Shamika Ravi, a non-resident senior fellow at the Brookings Institution, told Foreign Policy that both the new burden and the increasing number of people leaving their homes explain the current surge. She said the high rate of mobility could also indicate why more and more young people are becoming infected in the current wave: they are the ones who expose themselves by leaving their homes for work and play. The mobility rates of the elderly were lower during the pandemic.
The recent surge doesn't necessarily suggest the government's earlier pandemic response was ineffective, according to Ravi. In the past few months, new cases and deaths had declined, and hospitals and crematoriums weren't as crowded as they are now. The second wave is a "new animal, given its speed, size and strain of virus," she said.
Almost 20 million Indians have been fully vaccinated, but in a country of over 1 billion people, that barely makes up 1 percent of the population. Although New Delhi has announced that on May 1st, people over the age of 18 will be eligible, bottlenecks could limit the benefits of this expansion. On Tuesday, Modi addressed the nation pledging to increase oxygen and other critical supplies, but his speech gave few details on a broader plan. Meanwhile, leaders of the ruling party have mocked opposition offers of cooperation, boasted about the crowd at state election rallies, and berated journalists for expressing concerns about the crisis.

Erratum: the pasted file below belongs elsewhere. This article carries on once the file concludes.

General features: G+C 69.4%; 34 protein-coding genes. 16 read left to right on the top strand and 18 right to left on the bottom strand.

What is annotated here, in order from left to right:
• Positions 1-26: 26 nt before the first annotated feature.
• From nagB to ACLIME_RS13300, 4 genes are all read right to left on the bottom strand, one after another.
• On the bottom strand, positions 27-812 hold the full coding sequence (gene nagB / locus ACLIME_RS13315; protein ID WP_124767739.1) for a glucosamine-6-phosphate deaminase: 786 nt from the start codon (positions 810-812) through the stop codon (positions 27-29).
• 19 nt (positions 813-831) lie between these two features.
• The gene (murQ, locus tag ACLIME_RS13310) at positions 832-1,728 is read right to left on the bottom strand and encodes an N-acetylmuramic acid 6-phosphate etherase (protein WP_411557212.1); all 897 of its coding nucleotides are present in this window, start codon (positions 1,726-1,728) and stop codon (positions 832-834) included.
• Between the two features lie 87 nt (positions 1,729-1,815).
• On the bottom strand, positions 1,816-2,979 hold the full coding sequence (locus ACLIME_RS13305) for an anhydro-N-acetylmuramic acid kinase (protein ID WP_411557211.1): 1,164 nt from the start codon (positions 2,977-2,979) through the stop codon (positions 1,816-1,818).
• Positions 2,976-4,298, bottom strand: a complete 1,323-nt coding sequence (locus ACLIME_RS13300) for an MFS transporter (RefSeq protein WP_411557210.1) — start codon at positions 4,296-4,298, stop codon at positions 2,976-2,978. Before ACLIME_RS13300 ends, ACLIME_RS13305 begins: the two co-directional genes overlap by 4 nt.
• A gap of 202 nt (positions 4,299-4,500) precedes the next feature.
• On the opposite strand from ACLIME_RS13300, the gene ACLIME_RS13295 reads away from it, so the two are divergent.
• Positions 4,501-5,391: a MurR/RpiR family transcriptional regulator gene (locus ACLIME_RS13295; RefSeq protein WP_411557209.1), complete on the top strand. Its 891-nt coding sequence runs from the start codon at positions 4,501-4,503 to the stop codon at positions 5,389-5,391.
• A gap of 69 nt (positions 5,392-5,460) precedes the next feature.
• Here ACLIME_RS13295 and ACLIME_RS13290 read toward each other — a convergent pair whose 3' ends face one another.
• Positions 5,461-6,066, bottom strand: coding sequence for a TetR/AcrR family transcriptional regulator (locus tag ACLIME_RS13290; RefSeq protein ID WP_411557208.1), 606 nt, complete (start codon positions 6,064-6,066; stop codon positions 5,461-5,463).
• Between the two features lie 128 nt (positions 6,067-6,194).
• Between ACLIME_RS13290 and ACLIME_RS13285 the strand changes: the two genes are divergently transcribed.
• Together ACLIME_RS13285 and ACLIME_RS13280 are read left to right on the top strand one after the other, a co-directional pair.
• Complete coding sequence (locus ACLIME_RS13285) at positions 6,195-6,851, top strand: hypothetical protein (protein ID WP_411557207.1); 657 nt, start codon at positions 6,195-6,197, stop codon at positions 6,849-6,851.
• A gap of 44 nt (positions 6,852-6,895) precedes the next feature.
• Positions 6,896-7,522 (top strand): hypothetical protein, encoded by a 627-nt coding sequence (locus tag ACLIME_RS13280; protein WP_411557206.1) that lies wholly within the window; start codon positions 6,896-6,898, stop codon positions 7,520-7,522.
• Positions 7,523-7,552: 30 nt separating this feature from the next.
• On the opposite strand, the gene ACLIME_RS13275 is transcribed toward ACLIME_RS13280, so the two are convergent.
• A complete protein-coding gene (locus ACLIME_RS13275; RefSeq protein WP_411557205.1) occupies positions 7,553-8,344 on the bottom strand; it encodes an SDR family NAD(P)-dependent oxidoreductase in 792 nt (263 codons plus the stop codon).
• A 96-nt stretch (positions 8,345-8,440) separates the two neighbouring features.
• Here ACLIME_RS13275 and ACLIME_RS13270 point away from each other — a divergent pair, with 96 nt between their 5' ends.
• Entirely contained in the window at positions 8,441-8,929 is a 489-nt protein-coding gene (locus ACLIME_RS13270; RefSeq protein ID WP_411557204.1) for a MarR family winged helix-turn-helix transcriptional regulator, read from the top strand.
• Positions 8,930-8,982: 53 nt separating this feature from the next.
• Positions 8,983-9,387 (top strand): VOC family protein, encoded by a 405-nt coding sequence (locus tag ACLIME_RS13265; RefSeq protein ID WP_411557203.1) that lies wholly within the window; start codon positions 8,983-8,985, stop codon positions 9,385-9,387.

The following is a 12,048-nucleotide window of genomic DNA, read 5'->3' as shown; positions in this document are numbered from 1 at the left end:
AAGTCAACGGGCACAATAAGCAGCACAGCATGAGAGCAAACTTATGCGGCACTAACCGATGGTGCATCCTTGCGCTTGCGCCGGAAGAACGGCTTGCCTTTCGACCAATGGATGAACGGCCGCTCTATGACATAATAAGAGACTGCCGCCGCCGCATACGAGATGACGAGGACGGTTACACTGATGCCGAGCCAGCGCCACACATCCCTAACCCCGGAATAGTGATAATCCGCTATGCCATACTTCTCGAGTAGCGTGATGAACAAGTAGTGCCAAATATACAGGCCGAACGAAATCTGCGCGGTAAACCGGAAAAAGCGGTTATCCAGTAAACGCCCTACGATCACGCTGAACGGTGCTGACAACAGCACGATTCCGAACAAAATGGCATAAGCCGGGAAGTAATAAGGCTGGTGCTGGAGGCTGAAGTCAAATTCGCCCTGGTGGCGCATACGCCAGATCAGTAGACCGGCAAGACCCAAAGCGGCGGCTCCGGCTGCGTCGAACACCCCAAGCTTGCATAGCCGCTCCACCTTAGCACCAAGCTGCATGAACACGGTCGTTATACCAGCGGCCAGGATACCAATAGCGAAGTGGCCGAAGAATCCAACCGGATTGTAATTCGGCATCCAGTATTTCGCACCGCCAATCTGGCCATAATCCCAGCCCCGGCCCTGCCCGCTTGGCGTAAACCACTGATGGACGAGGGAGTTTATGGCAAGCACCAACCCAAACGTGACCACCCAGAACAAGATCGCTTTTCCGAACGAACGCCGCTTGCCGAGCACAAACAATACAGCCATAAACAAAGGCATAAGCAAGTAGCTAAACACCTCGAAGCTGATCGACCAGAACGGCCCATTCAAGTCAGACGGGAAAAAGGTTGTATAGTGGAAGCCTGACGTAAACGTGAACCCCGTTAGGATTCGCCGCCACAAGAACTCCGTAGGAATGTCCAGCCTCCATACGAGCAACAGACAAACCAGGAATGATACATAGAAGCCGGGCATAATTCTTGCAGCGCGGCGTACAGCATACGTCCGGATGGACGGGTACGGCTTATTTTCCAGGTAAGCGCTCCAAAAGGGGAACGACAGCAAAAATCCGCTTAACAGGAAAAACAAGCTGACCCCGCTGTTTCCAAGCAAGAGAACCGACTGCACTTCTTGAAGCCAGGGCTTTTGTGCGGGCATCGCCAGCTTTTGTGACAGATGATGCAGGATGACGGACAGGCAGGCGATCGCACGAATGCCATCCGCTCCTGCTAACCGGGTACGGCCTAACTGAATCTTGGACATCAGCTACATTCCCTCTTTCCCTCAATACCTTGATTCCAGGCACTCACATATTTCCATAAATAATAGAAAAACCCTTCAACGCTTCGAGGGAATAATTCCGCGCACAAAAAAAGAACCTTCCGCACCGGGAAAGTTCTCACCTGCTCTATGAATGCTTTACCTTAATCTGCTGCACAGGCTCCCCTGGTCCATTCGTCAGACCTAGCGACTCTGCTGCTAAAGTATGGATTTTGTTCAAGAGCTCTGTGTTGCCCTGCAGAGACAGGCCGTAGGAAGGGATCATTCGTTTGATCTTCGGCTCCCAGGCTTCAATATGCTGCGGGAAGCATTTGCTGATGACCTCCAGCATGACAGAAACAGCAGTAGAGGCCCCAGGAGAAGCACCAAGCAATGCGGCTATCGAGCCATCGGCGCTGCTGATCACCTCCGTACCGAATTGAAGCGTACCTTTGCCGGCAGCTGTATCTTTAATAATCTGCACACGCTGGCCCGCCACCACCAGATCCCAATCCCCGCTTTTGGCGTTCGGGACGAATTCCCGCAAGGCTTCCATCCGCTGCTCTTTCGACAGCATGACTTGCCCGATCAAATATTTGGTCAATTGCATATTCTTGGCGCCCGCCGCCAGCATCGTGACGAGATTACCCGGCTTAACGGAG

Without urgently needed supplies, Indian vaccine production lines could come to a standstill in weeks. The government hopes the US will ease export controls on vaccine raw materials so India can boost production, as outlined in a call from the head of India's leading vaccine maker. The Biden administration suggests that it is personable but not ready yet.
India's coronavirus crisis is also having an international impact. Indian travelers have brought the virus to places with low infection rates like Hong Kong, and the government's cut in vaccine exports has let down intended recipients, including many developing countries who are relying on the COVID-19 Vaccines Global Access initiative.
The rate of new cases shows no signs of slowing down. Scientists ominously fear that another variant discovered this week in West Bengal could eventually become India's most contagious strain to date. Although some states have announced brief curfews, Modi has stated that bans should only be a last resort. With India still struggling to tame the beast, its pandemic nightmare is unlikely to end anytime soon.
Thursday and Friday, April 22nd to 23rd: The Biden administration houses a virtual climate summit with more than 40 world leaders, including senior officials from four South Asian countries.